Cleveland — New York delegates attending the Republican National Convention here were challenged to get out the vote in November for Donald Trump, their party’s presumptive nominee, to offset the overwhelming vote Hillary Clinton is expected to amass in the five boroughs.
“If you break the city, you own the state,” former House Speaker Newt Gingrich told the 500 delegates and alternates in a Monday morning breakfast pep talk over eggs and chocolate chip pancakes. “And you start by asking people a single question, ‘Are you happy.’ Manhattan will be the hardest of the boroughs [to break].”
Gingrich said he believes Trump can win the presidency because he is a “symbol of the underlying discontent of the people.”
Security is the theme of the first day of this week’s convention, which ends Thursday with Trump’s expected acceptance speech. Economist Lawrence Kudlow, who worked in the Reagan administration and is an economic adviser to the Trump campaign, told the delegates that “you must have a strong economy at home” to have diplomatic influence overseas.
“For the last 15 years we have been weak at home and have lost jobs, and overseas, regrettably, our friends barely have respect for us and our foes barely fear us,” he said. “Donald Trump is running as a Ronald Reagan free-market, supply-side capitalist. He is running on a platform that would have the biggest fees and tax cuts — a 15 percent tax on large and small businesses — it is now 40 percent and we are not competitive with the rest of the world. … Middle-income people have not had a wage increase since 2000, and that has to change. And on the first day he will repeal Obama’s executive orders. I have been working with him on that. His instincts are superb — and that is what is very important in a president. We [his advisers] are doing little tweaks — that’s all we’re doing.”
“Probably $3 trillion will come back to America [through Trump’s changes] — that’s 5 to 6 million jobs at good pay,” Kudlow added. “And economic growth solves growth and wages and helps solves poverty.”
Gingrich said the “greatest threat to the U.S. is a weapon of mass destruction going off in an American city.”
He said terrorists might be able to buy a nuclear bomb from North Korea or Pakistan. He also added Iran, but Iran still does not have the bomb.
“You know how horrifying 9/11 was — add two zeros. … They are going to find ways to kill us — to destroy our civilization.”
Gingrich pointed out that just last week it was revealed that the terrorists who carried out the attack on the Paris nightclub last year had “mutilated and tortured” many of their victims.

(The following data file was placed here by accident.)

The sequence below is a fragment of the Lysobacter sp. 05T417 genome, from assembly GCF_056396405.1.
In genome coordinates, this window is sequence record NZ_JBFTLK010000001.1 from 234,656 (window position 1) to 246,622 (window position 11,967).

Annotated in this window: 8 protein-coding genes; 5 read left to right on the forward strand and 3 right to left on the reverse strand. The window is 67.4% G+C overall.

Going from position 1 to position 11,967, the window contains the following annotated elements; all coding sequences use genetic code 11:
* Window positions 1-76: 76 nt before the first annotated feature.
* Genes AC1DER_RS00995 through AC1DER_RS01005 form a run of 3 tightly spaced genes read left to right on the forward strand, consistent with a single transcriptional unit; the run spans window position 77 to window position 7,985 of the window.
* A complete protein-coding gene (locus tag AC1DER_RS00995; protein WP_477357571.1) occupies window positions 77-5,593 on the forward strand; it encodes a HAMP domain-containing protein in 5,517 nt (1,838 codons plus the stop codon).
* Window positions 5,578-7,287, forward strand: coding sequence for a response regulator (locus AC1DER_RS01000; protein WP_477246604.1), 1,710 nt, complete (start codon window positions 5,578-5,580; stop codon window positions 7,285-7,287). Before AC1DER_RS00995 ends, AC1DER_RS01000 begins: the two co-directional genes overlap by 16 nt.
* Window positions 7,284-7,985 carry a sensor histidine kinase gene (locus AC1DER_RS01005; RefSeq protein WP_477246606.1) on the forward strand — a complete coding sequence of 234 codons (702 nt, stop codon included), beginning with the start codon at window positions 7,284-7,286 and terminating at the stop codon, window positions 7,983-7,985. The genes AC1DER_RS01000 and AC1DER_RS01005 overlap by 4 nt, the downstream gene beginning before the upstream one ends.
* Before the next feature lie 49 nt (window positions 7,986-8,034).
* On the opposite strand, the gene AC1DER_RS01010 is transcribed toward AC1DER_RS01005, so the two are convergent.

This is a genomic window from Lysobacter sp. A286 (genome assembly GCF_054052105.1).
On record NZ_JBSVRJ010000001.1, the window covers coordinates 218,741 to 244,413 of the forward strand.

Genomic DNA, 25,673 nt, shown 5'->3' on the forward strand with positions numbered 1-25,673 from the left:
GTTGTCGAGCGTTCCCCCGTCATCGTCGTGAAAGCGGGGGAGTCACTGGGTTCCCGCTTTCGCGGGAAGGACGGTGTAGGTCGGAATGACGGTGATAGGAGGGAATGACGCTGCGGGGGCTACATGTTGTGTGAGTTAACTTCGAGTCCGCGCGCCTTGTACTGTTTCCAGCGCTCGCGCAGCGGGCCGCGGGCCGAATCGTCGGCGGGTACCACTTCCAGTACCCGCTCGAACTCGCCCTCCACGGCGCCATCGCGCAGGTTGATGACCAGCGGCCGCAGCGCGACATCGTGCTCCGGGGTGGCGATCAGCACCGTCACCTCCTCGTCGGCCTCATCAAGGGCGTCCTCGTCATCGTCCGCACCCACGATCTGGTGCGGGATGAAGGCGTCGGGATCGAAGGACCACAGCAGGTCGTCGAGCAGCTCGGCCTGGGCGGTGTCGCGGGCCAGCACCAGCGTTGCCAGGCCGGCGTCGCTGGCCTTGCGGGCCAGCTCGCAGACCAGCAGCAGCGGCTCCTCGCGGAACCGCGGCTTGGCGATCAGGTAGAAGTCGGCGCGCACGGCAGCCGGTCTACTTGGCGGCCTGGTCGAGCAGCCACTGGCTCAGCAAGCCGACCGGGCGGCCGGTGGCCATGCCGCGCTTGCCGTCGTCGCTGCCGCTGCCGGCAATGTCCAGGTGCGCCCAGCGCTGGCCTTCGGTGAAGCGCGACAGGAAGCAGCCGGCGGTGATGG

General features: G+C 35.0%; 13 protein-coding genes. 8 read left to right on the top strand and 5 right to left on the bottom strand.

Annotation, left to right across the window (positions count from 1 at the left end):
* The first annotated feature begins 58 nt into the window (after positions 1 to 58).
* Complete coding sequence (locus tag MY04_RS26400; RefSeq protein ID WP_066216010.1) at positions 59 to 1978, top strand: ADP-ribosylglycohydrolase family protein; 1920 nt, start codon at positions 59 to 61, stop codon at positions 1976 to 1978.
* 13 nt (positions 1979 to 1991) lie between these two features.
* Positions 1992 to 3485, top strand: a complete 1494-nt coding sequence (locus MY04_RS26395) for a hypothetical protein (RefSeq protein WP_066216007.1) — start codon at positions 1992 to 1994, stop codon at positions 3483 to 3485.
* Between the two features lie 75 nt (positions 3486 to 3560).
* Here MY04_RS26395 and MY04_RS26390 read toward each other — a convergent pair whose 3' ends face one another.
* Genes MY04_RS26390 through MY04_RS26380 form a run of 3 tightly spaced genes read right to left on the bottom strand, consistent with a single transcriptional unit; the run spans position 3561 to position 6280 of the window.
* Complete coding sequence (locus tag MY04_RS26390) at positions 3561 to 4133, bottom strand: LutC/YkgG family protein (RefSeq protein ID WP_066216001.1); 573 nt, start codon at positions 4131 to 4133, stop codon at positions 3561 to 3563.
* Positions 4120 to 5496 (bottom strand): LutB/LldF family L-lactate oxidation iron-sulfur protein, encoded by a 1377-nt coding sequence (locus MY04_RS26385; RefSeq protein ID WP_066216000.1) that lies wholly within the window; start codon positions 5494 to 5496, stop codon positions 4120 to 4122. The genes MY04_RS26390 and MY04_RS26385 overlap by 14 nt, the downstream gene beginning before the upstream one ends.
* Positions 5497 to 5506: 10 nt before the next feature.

Kudlow pointed out that only French President Francois Holland “has declared war on ISIS” and that President Barack Obama has not.
“I want the U.S. to make a formal declaration of war,” he said. “I’m interested in sending a message to them and to lone wolves who think ISIS is winning because we have no strategy for winning. … Lone wolves are on the wrong side of history.
“It is the Republican Party that in 2016 must stand defend the cops. That’s security at home that we are now lacking. There is war on cops. Mrs. Clinton on CNN before the cops in Dallas ran towards the killer to save people had the gall to say there are 18,000 police departments, they are all racist and need new training. That is wrong. Police departments are mixed. Obama said he has to tell his girls to look out for cops. But 99 out of 100 are good cops. I need leadership from churches and synagogues.”
Tennessee Sen. Bob Corker, chairman of the Senate Foreign Relations Committee, also spoke to the New York delegation and told them that the police in his state “feel despondent” and believe they have a “lack of support” from the public.
“But when they hear Trump’s name, they brighten up because they know he stands up for them fully,” he said.
Corker went on to criticize Obama for allowing Syrian President Bashar Assad to cross the “red line” he had imposed and instead allow Russia to stop Assad from using chemical weapons against his own people. And he said Obama’s failings allowed Russia to exercise its muscle in the west Crimea.
“That is why this race is so important,” he said.
Asked about a new trade agreement with the United Kingdom after its vote to withdraw from the European Union, Corker said the new U.S.-U.K. agreement should be the “gold standard of trade agreements.”
Regarding the failed coup on Turkey, Corker said Turkey is a NATO ally but that Turkish President Recep Erdogan has assumed greater and greater powers unto himself, which presents a “dilemma for us.”